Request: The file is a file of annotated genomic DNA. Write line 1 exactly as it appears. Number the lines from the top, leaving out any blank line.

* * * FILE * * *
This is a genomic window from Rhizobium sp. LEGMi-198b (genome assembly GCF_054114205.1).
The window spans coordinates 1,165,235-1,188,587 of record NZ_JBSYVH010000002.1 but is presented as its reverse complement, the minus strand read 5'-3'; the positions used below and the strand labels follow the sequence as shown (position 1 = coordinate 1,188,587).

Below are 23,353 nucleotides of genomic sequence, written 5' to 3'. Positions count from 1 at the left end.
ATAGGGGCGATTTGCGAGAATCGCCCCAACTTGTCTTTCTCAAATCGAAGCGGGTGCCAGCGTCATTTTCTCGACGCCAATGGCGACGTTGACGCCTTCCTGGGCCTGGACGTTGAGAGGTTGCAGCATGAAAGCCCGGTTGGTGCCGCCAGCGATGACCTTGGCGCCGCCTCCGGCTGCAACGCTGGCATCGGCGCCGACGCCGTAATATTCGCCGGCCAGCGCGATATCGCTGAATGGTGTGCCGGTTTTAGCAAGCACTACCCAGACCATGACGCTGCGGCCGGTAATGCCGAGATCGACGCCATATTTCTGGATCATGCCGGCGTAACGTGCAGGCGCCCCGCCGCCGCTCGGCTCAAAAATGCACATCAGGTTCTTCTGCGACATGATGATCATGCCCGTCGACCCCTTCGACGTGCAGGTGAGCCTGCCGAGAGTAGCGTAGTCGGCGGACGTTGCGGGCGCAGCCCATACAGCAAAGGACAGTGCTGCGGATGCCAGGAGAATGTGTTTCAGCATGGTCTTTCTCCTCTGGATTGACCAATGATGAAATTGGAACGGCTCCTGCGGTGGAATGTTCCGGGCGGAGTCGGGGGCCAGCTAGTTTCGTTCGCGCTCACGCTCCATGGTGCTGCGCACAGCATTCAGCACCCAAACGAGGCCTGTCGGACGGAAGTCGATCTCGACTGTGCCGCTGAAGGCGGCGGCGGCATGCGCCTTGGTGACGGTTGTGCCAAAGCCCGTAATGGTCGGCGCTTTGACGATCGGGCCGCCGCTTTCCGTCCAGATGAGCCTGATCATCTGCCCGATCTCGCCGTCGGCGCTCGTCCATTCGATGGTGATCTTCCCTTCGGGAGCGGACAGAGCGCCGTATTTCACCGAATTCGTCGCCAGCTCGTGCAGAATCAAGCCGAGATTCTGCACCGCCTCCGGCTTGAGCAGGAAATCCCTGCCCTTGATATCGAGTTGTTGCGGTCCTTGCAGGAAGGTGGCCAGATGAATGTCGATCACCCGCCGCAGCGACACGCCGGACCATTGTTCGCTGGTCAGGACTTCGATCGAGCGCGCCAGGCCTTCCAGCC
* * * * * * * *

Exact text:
This is a genomic window from Rhizobium sp. LEGMi-198b (genome assembly GCF_054114205.1).